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Press release

And the award goes to: Bong Joon Ho leads the list of celebrities who played leading roles during this year’s Oscars broadcast

And the award goes to: Bong Joon Ho leads the list of celebrities who played leading roles during this year’s Oscars broadcast

Analysis by Bain & Company and Hive highlights trends in who grabbed the most screen time and the main themes during Hollywood’s biggest night

  • February 11, 2020
  • min read

Press release

And the award goes to: Bong Joon Ho leads the list of celebrities who played leading roles during this year’s Oscars broadcast

Boston – Feb. 11, 2020 – Hollywood’s biggest night, the Academy Awards, wrapped up this year’s awards season in style.

While awards are permanent markers of achievement, visibility is a broader prize shared by winners, nominees, performers, and presenters. Research in partnership between Bain Media Lab and Hive analyzed which celebrities and themes were front and center during the 2020 Academy Awards.

Who stole the show (and the most screen time) during the 2020 Academy Awards?

Bong Joon Ho – who took the stage as a winner four times for Parasite – earned the most time on screen during Sunday’s telecast of the Academy Awards, according to data from Hive’s Celebrity Model. The remainder of the top 10 included winners (Joaquin Phoenix, Brad Pitt, Laura Dern), presenters (Steve Martin, Chris Rock, Kristin Wiig, Maya Rudolph), and some celebs wearing multiple hats (Elton John as a winner and performer; Taika Waititi as a winner and presenter). The top 10 included:

  1. Bong Joon Ho: 7 minutes, 4 seconds
  2. Joaquin Phoenix: 4 minutes, 51 seconds
  3. Elton John: 4 minutes, 12 seconds
  4. Steve Martin: 3 minutes, 46 seconds
  5. Chris Rock: 3 minutes, 44 seconds
  6. Brad Pitt: 3 minutes, 40 seconds
  7. Kristen Wiig: 3 minutes, 7 seconds
  8. Maya Rudolph: 3 minutes, 2 seconds
  9. Taika Waititi: 3 minutes, 2 seconds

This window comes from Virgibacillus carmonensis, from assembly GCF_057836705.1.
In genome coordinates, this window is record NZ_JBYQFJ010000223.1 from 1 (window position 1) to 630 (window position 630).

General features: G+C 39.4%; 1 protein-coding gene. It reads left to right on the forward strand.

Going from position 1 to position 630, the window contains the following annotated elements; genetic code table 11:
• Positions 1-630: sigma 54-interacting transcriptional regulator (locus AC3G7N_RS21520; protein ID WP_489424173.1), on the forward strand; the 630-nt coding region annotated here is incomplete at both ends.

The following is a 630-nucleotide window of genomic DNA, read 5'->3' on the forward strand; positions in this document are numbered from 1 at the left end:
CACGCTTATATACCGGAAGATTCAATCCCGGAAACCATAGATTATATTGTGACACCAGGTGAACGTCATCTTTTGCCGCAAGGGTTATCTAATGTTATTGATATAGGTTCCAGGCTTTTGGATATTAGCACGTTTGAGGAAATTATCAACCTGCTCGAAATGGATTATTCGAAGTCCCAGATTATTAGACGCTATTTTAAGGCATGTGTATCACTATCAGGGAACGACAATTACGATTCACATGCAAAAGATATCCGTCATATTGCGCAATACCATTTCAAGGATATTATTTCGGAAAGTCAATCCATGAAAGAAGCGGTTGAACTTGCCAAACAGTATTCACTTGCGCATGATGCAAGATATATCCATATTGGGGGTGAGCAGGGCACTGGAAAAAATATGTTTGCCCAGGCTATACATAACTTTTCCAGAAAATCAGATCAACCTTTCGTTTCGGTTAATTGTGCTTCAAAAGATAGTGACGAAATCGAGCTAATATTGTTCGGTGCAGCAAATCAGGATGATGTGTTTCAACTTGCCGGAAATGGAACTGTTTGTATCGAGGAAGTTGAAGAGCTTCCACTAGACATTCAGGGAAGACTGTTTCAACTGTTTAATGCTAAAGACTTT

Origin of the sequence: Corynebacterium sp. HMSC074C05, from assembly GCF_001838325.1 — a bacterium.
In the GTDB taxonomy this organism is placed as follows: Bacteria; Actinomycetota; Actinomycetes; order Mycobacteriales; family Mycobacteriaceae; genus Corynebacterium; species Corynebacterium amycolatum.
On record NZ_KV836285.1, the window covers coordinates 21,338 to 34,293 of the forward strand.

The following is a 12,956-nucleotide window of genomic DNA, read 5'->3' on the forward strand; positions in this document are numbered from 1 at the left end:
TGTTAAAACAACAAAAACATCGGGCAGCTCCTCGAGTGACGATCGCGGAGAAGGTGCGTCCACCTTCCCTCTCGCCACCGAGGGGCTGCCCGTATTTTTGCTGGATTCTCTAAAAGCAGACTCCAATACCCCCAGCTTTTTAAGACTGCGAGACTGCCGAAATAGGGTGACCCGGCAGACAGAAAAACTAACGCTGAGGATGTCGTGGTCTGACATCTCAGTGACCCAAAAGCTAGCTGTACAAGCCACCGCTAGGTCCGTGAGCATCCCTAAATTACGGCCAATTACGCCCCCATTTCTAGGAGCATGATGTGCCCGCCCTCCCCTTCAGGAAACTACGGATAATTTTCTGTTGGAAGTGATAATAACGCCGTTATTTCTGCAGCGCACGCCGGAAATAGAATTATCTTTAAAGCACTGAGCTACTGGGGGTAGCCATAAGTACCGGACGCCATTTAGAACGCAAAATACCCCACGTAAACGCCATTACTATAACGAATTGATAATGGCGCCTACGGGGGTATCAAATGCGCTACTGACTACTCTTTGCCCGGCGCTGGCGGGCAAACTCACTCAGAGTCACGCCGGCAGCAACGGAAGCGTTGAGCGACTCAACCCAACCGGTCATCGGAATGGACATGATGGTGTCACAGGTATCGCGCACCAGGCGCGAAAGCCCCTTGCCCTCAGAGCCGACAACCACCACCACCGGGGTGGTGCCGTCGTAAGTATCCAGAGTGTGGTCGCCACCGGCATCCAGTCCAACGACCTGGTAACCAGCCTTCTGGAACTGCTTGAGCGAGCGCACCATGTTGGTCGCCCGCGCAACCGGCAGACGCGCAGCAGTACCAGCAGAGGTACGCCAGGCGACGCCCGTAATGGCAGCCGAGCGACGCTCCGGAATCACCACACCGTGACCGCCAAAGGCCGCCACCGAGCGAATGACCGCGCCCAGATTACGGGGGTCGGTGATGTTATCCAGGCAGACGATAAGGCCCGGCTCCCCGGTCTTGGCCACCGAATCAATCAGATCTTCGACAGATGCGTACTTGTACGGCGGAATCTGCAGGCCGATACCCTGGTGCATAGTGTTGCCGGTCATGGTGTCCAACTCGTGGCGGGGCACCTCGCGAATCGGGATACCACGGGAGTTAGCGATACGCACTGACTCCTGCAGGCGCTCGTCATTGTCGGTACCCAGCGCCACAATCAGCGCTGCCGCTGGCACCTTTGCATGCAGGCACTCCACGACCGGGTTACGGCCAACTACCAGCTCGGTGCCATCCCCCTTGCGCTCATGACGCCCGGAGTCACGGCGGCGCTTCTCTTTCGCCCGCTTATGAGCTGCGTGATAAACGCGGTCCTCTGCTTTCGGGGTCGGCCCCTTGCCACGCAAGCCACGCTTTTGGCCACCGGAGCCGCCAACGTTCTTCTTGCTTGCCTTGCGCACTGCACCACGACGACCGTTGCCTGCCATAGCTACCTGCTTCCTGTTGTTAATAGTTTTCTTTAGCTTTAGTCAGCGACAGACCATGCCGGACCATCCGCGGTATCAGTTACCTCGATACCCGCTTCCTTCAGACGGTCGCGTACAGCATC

10. Laura Dern: 2 minutes, 48 seconds

Diversity was the talk of the 2020 Academy Awards

Leading up to the event, talk about another host-less award show and one short on diversity created a stir. A diverse mix of presenters and performers aimed to compensate for nominees that skewed white and male. However, while these themes stole headlines leading up to the event and were scattered across acceptance speeches during the night, most of the show’s major themes were relatively consistent compared with past years.

Insights from what was said across award presentations and acceptance speeches, powered by Hive’s Speech-to-Text model, included:

  • Thanks were given more than 120 times and love was expressed more than 55 times – mostly to thematic groups including The Academy, parents, partners, children, and God, as well as casts and crew
  • Statements on diversity and inclusion – spanning gender, race, and sexual orientation – were sprinkled throughout the night and were material in aggregate
    • Women, plural, were referenced as a group more than 3 times as often as men, most notably differentiated by messages of strength and unity (“all women are superheroes”)
    • The presence of Black Panther and BlacKkKlansman in the 2019 Oscars drove more significant conversations about race during last year’s telecast, which was less in frequent this year although still referenced across multiple speeches (e.g., Matthew A. Cherry and Karin Rupert Toliver), award presentations (e.g., Chris Rock and Steve Martin), and performances (e.g., Janelle Monae)
  • References to current events were scattered across the awards show, reflecting topics that impacted society over the past year including climate change and the environment, politics, and the death of Kobe Bryant
  • For the second year in a row, Netflix earned the highest count of mentions by award recipients among media companies – even with just 2 of its 24 nominations resulting in wins

About Hive’s models:

  • Hive’s Celebrity Model is trained to identify more than 80,000 public figures in media content and uniquely leverages Hive’s distributed workforce of more than 1.5 million registered contributors to efficiently optimize the precision and recall of low confidence results. Commercial uses of the model include measurement of endorsement value by agencies and enrichment of metadata in media companies’ video libraries.
  • Hive’s Speech-to-Text Model parses and transcribes speech data from video and audio content, and can be accessed via an API or on device. The model is trained by tens of thousands of hours of paired audio and speech data. Commercial uses of the model include transcription of audio and monitoring of brand mentions in TV, radio, and digital video.

Editor's note: To arrange an interview with Dan Calpin, contact Dan Pinkney at or +1 646 562 8102.

Hive is an AI company specialized in computer vision and deep learning, focused on powering innovators across industries with practical AI solutions and data labeling. For more information, visit

Note: Published Bain Media Lab research relies solely on third-party data sources and is independent of any data or input from clients of Bain & Company

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